The Open Boat, a Tale of the Sea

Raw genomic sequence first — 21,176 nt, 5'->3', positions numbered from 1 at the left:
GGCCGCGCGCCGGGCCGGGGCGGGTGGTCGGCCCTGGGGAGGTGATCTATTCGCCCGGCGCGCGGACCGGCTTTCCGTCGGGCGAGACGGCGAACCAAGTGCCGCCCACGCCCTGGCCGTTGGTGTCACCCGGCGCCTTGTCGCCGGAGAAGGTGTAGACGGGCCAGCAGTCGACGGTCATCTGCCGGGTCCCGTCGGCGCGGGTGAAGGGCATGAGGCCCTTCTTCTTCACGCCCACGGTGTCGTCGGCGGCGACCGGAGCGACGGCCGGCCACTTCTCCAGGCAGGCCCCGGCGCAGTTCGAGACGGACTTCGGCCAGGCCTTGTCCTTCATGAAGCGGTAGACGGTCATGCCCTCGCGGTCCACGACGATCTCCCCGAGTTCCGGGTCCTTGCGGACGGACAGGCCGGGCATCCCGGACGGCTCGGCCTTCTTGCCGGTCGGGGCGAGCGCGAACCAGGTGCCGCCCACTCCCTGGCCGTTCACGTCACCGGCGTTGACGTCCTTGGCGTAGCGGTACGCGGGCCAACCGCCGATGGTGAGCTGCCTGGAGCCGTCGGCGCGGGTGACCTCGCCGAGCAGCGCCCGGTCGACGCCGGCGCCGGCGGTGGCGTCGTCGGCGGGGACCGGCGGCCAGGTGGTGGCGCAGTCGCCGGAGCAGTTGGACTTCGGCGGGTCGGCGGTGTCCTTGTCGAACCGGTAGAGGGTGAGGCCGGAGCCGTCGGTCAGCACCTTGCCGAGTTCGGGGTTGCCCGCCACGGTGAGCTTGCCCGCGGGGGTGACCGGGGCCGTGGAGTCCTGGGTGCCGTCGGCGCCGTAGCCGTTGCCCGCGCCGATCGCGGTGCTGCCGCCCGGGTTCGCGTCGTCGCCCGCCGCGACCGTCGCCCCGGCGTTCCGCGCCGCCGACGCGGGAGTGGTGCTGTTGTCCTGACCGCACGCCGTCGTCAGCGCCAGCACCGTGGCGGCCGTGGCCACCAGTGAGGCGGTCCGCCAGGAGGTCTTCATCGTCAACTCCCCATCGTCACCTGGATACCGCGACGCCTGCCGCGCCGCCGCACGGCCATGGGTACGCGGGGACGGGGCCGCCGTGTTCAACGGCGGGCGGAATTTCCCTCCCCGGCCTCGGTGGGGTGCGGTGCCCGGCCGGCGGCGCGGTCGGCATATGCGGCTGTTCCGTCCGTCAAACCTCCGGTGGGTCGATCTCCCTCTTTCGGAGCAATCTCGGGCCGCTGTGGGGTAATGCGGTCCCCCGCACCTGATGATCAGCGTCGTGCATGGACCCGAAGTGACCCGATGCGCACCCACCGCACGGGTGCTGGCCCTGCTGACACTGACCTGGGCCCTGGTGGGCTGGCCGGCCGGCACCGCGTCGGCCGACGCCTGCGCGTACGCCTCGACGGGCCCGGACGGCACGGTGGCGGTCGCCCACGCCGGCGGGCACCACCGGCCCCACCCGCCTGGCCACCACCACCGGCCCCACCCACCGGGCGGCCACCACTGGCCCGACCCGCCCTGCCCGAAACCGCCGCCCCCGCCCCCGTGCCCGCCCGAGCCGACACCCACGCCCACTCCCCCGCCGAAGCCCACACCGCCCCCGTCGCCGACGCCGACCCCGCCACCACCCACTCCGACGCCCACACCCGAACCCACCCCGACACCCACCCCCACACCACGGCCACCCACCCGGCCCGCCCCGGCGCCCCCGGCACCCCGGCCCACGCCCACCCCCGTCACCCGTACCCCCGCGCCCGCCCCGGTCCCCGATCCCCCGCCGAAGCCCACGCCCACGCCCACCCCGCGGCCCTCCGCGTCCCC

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The extract from The Open Boat, A tale of the sea by the author Stephen Crane is set in the 19th century on a dinghy in rough seas. The boat is of the coast of a beach. There were four men on the small boat, a captain, an oiler, a cook and another man. The men appear to be stranded in the sea on a small boat and they are trying to keep in afloat on the rough seas. Although they are near land they cannot see anyone who could rescue them. The author has written the extract in third person. Most of the extract includes dialogues between the captain, cook, oiler and the other man on the boat. The main themes explored in are about survival and the power of the sea. The tone expressed is miserable and fretful due the men’s fear that they will drown in the sea. This tone is involved throughout the passage telling the readers that they have not yet reach safety on land and are using all their energy to keep the dinghy afloat. In the extract she is used as a metaphor to represent the dinghy. The author builds up the power of the sea and the tough situation the men on the boat are in, mostly in the beginning of the passage. The passage starts by telling the readers that the men are scanning for signs of life on the costal stretch. The sea is very rough with strong and high waves. This caused a huge problem for the men on the boat. The rough sea makes it difficult for the men to keep the boat afloat. The boat was being carried away from the cost by the tide, wind and waves. The men had a tough time rowing the boat towards the island since they were being continuously being pushed away by the tide, wind and waves. The author conveys the power of the sea directly with the use auditory imagery such as, roar of the surf, thunderous and mighty. This gives the reader an image of how powerful the rough sea that the men were facing was. The author also explains clearly the situation

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